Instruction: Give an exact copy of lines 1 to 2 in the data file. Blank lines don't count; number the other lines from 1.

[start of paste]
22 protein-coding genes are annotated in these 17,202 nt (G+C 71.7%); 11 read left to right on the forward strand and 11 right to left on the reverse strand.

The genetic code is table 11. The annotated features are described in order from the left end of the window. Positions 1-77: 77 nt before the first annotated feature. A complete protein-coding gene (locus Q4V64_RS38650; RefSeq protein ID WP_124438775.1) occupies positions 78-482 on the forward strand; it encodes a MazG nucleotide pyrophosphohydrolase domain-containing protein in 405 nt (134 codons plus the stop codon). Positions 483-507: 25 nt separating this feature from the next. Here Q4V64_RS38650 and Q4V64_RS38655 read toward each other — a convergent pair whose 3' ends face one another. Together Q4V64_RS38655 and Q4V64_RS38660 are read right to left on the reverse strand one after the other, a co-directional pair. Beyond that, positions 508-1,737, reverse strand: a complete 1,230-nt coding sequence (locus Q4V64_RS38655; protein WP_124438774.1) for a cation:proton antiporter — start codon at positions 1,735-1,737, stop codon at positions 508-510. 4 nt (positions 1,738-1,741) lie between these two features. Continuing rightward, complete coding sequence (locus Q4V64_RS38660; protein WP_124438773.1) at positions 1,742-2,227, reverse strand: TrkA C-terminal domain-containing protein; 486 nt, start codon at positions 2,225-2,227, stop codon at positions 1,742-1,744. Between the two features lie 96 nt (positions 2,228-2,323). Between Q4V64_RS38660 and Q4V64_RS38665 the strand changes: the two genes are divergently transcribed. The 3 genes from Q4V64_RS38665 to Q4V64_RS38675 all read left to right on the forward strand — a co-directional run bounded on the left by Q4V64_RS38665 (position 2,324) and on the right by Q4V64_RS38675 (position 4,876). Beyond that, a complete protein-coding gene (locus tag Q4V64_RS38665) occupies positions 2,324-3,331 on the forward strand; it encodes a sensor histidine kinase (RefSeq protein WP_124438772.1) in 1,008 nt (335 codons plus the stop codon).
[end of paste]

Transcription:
22 protein-coding genes are annotated in these 17,202 nt (G+C 71.7%); 11 read left to right on the forward strand and 11 right to left on the reverse strand.

The genetic code is table 11. The annotated features are described in order from the left end of the window. Positions 1-77: 77 nt before the first annotated feature. A complete protein-coding gene (locus Q4V64_RS38650; RefSeq protein ID WP_124438775.1) occupies positions 78-482 on the forward strand; it encodes a MazG nucleotide pyrophosphohydrolase domain-containing protein in 405 nt (134 codons plus the stop codon). Positions 483-507: 25 nt separating this feature from the next. Here Q4V64_RS38650 and Q4V64_RS38655 read toward each other — a convergent pair whose 3' ends face one another. Together Q4V64_RS38655 and Q4V64_RS38660 are read right to left on the reverse strand one after the other, a co-directional pair. Beyond that, positions 508-1,737, reverse strand: a complete 1,230-nt coding sequence (locus Q4V64_RS38655; protein WP_124438774.1) for a cation:proton antiporter — start codon at positions 1,735-1,737, stop codon at positions 508-510. 4 nt (positions 1,738-1,741) lie between these two features. Continuing rightward, complete coding sequence (locus Q4V64_RS38660; protein WP_124438773.1) at positions 1,742-2,227, reverse strand: TrkA C-terminal domain-containing protein; 486 nt, start codon at positions 2,225-2,227, stop codon at positions 1,742-1,744. Between the two features lie 96 nt (positions 2,228-2,323). Between Q4V64_RS38660 and Q4V64_RS38665 the strand changes: the two genes are divergently transcribed. The 3 genes from Q4V64_RS38665 to Q4V64_RS38675 all read left to right on the forward strand — a co-directional run bounded on the left by Q4V64_RS38665 (position 2,324) and on the right by Q4V64_RS38675 (position 4,876). Beyond that, a complete protein-coding gene (locus tag Q4V64_RS38665) occupies positions 2,324-3,331 on the forward strand; it encodes a sensor histidine kinase (RefSeq protein WP_124438772.1) in 1,008 nt (335 codons plus the stop codon).